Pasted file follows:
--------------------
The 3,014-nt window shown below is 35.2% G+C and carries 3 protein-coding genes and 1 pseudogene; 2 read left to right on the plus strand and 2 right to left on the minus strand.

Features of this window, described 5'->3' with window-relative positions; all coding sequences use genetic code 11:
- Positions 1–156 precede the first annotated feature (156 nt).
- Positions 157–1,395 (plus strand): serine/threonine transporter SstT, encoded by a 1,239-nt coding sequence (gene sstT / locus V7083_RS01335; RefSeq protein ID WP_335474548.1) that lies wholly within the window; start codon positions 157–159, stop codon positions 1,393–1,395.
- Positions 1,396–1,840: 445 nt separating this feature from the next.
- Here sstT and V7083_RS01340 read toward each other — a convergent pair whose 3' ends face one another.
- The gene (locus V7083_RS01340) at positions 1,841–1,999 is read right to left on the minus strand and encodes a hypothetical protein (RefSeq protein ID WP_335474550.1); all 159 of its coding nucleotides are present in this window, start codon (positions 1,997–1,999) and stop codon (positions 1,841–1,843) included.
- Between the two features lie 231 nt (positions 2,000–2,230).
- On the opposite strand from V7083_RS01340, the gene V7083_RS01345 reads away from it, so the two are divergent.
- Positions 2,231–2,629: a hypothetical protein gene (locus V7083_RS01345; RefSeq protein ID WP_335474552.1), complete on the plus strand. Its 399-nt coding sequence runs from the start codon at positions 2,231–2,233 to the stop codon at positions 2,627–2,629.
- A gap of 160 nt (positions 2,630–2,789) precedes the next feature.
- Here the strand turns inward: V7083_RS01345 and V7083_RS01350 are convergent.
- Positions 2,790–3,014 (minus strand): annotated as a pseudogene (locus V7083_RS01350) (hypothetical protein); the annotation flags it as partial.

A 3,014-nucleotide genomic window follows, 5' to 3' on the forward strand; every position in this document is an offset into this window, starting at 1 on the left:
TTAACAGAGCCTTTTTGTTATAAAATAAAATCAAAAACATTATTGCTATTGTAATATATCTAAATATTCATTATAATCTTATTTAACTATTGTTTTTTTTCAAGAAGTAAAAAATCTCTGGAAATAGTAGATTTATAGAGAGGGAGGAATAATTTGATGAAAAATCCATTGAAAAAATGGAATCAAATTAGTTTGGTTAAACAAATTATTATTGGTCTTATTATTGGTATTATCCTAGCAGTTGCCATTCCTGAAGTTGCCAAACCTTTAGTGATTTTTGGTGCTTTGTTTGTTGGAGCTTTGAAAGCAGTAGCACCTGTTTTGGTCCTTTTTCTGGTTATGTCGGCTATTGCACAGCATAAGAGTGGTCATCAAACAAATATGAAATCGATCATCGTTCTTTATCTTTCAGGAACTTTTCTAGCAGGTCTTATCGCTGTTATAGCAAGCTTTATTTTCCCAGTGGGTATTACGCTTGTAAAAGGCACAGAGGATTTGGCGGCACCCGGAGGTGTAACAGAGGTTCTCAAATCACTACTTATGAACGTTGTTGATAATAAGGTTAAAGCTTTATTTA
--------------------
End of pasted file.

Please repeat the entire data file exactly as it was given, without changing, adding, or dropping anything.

The 3,014-nt window shown below is 35.2% G+C and carries 3 protein-coding genes and 1 pseudogene; 2 read left to right on the plus strand and 2 right to left on the minus strand.

Features of this window, described 5'->3' with window-relative positions; all coding sequences use genetic code 11:
- Positions 1–156 precede the first annotated feature (156 nt).
- Positions 157–1,395 (plus strand): serine/threonine transporter SstT, encoded by a 1,239-nt coding sequence (gene sstT / locus V7083_RS01335; RefSeq protein ID WP_335474548.1) that lies wholly within the window; start codon positions 157–159, stop codon positions 1,393–1,395.
- Positions 1,396–1,840: 445 nt separating this feature from the next.
- Here sstT and V7083_RS01340 read toward each other — a convergent pair whose 3' ends face one another.
- The gene (locus V7083_RS01340) at positions 1,841–1,999 is read right to left on the minus strand and encodes a hypothetical protein (RefSeq protein ID WP_335474550.1); all 159 of its coding nucleotides are present in this window, start codon (positions 1,997–1,999) and stop codon (positions 1,841–1,843) included.
- Between the two features lie 231 nt (positions 2,000–2,230).
- On the opposite strand from V7083_RS01340, the gene V7083_RS01345 reads away from it, so the two are divergent.
- Positions 2,231–2,629: a hypothetical protein gene (locus V7083_RS01345; RefSeq protein ID WP_335474552.1), complete on the plus strand. Its 399-nt coding sequence runs from the start codon at positions 2,231–2,233 to the stop codon at positions 2,627–2,629.
- A gap of 160 nt (positions 2,630–2,789) precedes the next feature.
- Here the strand turns inward: V7083_RS01345 and V7083_RS01350 are convergent.
- Positions 2,790–3,014 (minus strand): annotated as a pseudogene (locus V7083_RS01350) (hypothetical protein); the annotation flags it as partial.

A 3,014-nucleotide genomic window follows, 5' to 3' on the forward strand; every position in this document is an offset into this window, starting at 1 on the left:
TTAACAGAGCCTTTTTGTTATAAAATAAAATCAAAAACATTATTGCTATTGTAATATATCTAAATATTCATTATAATCTTATTTAACTATTGTTTTTTTTCAAGAAGTAAAAAATCTCTGGAAATAGTAGATTTATAGAGAGGGAGGAATAATTTGATGAAAAATCCATTGAAAAAATGGAATCAAATTAGTTTGGTTAAACAAATTATTATTGGTCTTATTATTGGTATTATCCTAGCAGTTGCCATTCCTGAAGTTGCCAAACCTTTAGTGATTTTTGGTGCTTTGTTTGTTGGAGCTTTGAAAGCAGTAGCACCTGTTTTGGTCCTTTTTCTGGTTATGTCGGCTATTGCACAGCATAAGAGTGGTCATCAAACAAATATGAAATCGATCATCGTTCTTTATCTTTCAGGAACTTTTCTAGCAGGTCTTATCGCTGTTATAGCAAGCTTTATTTTCCCAGTGGGTATTACGCTTGTAAAAGGCACAGAGGATTTGGCGGCACCCGGAGGTGTAACAGAGGTTCTCAAATCACTACTTATGAACGTTGTTGATAATAAGGTTAAAGCTTTATTTA